The Meeting in Randolph

1845 - 1846

One day when Sargent and Robbins were visiting at the Nichols home they agreed to Nichols' proposal that they hear Ellen's testimony at their meeting in Boston the next Sunday. But that evening Ellen was shown their hypocrisy and that they were not having a meeting in Boston; it would be in Randolph. So the next morning, instead of driving north into Boston, they drove 13 miles (22 kilometers) south to Randolph, arriving rather late in the morning. They found Sargent and Robbins and a roomful of people meeting in the Thayer home. Wrote Ellen,

As we entered, Robbins and Sargent looked at each other in surprise and began to groan. They had promised to meet me in Boston, but thought they would disappoint us by going to Randolph, and while we were in Boston, warn the brethren against us" (1LS, p. 232).

Closing the morning services rather early, Sargent announced that they would have a short intermission. Ellen Harmon learned during the intermission that one of the critics remarked that "good matter would be brought out in the afternoon." Robbins told Sarah Harmon that Ellen could not have a vision where he was.

Assembling again about 1:00 in the afternoon, several engaged in prayer, including Ellen Harmon.

Writing in 1859 or 1860, Otis Nichols gave this account of the meeting:

About one o'clock p.m. the meeting was opened by singing and praying by Sargent, Robbins, and French; then one of us prayed for the Lord to lead this meeting. Then Sister White commenced praying and was soon afterwards taken off in vision with extraordinary manifestations and continued talking in vision with a shrill voice which could be distinctly understood by all present, until about sundown.

Sargent, Robbins, and French were much exasperated as well as excited to hear Sister White talk in vision, which they declared was of the devil. They exhausted all their influence and bodily strength to destroy the effect of the vision. They would unite in singing very loud, and then alternately would talk and read from the Bible in a loud voice in order that Ellen might not be heard, until their strength was exhausted and their hands would shake, so they could not read from the Bible.

But amidst all this confusion and noise, Ellen's clear and shrill voice as she talked in vision was distinctly heard by all present. The opposition of these men continued as long as they could talk and sing, notwithstanding some of their own friends rebuked them and requested them to stop."But," said Robbins, "you are bowed to an idol. You are worshiping a golden calf."

Mr. Thayer, the owner of the house, was not fully satisfied that her vision was of the devil, as Robbins declared it to be. He wanted it tested in some way. He had heard that visions of satanic power were arrested by opening the Bible and laying it on the person in vision, and asked Sargent if he would test it in this way, which he declined to do.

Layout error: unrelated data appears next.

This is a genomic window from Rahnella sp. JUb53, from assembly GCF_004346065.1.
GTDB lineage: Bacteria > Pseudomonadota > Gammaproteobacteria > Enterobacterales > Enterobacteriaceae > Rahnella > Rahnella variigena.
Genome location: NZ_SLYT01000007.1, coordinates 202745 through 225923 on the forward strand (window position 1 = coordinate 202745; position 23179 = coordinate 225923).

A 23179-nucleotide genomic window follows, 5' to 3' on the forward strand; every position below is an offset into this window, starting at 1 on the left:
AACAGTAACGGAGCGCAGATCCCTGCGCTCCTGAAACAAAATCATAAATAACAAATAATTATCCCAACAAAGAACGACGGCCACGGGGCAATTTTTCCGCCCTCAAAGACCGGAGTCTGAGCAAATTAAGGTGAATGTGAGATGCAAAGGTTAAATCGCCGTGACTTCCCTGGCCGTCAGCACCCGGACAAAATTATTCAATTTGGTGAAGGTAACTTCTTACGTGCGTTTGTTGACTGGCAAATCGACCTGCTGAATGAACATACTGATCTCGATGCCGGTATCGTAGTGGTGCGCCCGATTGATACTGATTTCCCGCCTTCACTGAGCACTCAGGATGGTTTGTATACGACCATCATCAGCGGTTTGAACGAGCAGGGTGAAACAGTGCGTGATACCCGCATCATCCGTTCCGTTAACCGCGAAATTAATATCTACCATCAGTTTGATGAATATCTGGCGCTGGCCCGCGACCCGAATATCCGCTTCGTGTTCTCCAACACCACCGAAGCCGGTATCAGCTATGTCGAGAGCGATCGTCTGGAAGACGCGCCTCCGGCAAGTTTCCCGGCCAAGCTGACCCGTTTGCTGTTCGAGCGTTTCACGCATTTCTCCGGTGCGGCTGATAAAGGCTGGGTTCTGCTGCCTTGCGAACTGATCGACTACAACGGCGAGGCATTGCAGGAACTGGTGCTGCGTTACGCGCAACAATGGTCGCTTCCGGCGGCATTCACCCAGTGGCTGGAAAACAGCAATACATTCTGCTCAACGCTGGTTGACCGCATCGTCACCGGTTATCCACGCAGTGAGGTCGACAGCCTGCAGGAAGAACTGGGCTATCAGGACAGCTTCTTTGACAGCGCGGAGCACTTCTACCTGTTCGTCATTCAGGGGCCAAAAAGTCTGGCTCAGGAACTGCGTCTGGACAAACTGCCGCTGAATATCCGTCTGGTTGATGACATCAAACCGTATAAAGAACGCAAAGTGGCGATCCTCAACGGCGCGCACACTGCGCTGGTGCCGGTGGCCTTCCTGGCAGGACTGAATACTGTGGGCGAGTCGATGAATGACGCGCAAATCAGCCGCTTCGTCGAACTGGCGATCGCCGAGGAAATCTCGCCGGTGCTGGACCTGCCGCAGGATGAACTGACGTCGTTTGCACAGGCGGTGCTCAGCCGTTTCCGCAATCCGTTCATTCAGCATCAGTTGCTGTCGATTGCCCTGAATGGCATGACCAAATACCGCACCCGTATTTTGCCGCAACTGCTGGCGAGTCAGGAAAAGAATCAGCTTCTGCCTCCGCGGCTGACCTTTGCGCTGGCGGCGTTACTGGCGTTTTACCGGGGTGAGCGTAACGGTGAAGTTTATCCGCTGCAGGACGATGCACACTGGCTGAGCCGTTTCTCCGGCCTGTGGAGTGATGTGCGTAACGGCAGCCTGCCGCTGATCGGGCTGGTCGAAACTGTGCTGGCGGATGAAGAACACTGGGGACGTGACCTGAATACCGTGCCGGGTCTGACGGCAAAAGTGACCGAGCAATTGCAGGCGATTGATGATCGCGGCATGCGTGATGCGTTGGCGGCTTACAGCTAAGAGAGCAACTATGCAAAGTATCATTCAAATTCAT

Then Thayer took a heavy, large quarto family Bible which was lying on the table and seldom used, opened it, and laid it open upon the breast of Ellen while in vision, as she was then inclined backward against the wall in one corner of the room. Immediately after the Bible was laid upon her, she arose upon her feet and walked into the middle of the room, with the Bible open in one hand and lifted up as high as she could reach, and with her eyes steadily looking upward, declared in a solemn manner, "The inspired testimony of God," or words of the same import, and then she continued for a long time, while the Bible was extended in one hand and her eyes [were] looking upward and not on the Bible, to turn over the leaves with the other hand and place her finger upon certain passages and correctly utter their words with a solemn voice.

Many present looked at the passages where her finger was pointed to see if she spoke them correctly, for her eyes at the same time were looking upward. Some of the passages referred to were judgments against the wicked and blasphemous; and others were admonitions and instructions relative to our present condition.

In this state she continued all the afternoon until nearly sundown when she came out of vision.

When Ellen arose in vision upon her feet with the heavy open Bible upon her hand, and walked the room uttering the passages of Scripture, Sargent, Robbins, and French were silent. For the remainder of the time they were troubled, with many others, but they shut their eyes and braved it out without making any acknowledgment of their feelings (DF 105, "Statement by Otis Nichols" [see also 1LS, pp. 232-234; 2SG, pp. 77-79]).

Not long after this these men confessed publicly to some of the most shameful acts of their lives. This had the effect of breaking up the meetings at Randolph and separating the honest believers from their unholy influence. Within a short time the "No-work Party" of fanatics gave up their faith in the Bible and scattered as Ellen had predicted.

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